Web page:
ATX Power Supply --> Cheap Bench-Top Power Supply

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Introduction: ATX Power Supply --> Cheap Bench-Top Power Supply

I've always had a problem with power. For every project, I've been wasting batteries (usually 9V ones, which aren't cheap!), or fuddling with a rat's nest of wall warts. I recently saw this instructable on how to make a cheap power supply out of a computer ATX power supply. So I also headed over to this site for more detailed instructions on how to do it. I took an old Dell E310 desktop, and ripped out the power supply. It gives me 12, 5, and 3.3V DC for use with future project testing, and has a green indicator LED which will turn off in the case of an overcurrent, overheating, or any other related error. The red LED on the switch is simply to indicate it is getting 120V AC power.

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    13 Discussions

    0
    penguin6636
    penguin6636

    7 years ago on Introduction

    I've been having a bugger of a time keeping mine powered on. I have tried putting a load on the 5v and it still powers off after I apply a load to the 12v. I have added power resistors to the 5v and the 3v separately and together and it still shuts off as soon as I load is added to the 12v. What's next?

    0
    brusho150
    brusho150

    8 years ago on Introduction

    HI!
    Brilliant instructable I am new in electronic engineering and wanted a lab power supply will you please tell me that how Can we add a potetiometer(voltage regulator),rheostat, voltmeter and ammeter to calculate and vary voltage and current?
    Thanks

    0
    Project D
    Project D

    8 years ago on Introduction

    When you say up there that you had to add the transistor "because of the way the switch is wired," what exactly does that mean? My build is using the same switch I picked up from the Shack, so understanding what you mean would help me greatly, especially since I don't want to fry the switch or the LED.

    I need some help. I am trying to make one of these and the yellow wire is +12v and my meter reads +9.98V. And the blue wire -12v reads -7v. And the fan is barely spinning. Any help would be appreciated. Thanks in advance.

    0
    jimtran93
    jimtran93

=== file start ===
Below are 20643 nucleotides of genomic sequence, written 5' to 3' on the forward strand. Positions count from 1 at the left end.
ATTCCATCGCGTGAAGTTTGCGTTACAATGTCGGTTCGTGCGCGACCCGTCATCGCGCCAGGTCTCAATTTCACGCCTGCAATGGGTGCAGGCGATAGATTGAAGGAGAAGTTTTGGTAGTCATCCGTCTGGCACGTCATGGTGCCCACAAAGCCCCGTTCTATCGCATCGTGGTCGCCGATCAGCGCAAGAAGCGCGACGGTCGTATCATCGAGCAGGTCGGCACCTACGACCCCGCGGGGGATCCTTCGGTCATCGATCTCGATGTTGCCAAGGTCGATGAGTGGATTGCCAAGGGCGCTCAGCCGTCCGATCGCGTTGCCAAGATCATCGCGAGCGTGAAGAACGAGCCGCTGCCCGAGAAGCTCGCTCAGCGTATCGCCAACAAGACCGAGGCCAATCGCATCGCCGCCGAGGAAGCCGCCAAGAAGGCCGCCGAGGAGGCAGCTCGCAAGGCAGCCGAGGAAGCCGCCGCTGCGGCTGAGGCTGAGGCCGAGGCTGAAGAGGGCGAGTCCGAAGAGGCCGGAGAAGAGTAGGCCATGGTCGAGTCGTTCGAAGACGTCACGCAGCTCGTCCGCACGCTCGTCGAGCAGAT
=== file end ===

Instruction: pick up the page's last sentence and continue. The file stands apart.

Reply 8 years ago on Introduction

    Your power supply may have a minimum load requirement. Do a search of your ATX power supply on Google and see if the company says anything about it having a "MINIMUM LOAD" value.

    If it does, you will need to purchase some Power Resistors. This will trick the power supply in thinking that there is a computer running at the moment and power SHOULD stabilize.

    Check out Matthew Beckler's 'able where he makes yet another ATX power supply. Specifically, you should take a look at step 2: https://www.instructables.com/id/ATX--%3E-Lab-Bench-Power-Supply-Conversion/step2/Planning/

    Hope it solves your problem. =D

    0
    junits15
    junits15

    Reply 9 years ago on Introduction

    theres a specific wire for each voltage

    0
    ste5442
    ste5442

    11 years ago on Introduction

    I like it - I have applications for a high current 5V supply but to buy a dedicated 30Amp 5V PSU is quite expensive - the ATX is high current and dirt cheap!

    Good work :-)

    PCBPolice

    0
    hominid
    hominid

    11 years ago on Introduction

    Very nice pictures and good inspiration. As the term "Instructables" implies, I feel you need more description (for instruction) and also this article should be in the one spot with no outside links.
    Please take these comments constructively and you will shine.

    0
    LinuxH4x0r
    LinuxH4x0r

    11 years ago on Introduction

    Very nice! What did you do with -12? I find that it can be very useful when you need 24, 17, or 15v. 5/5*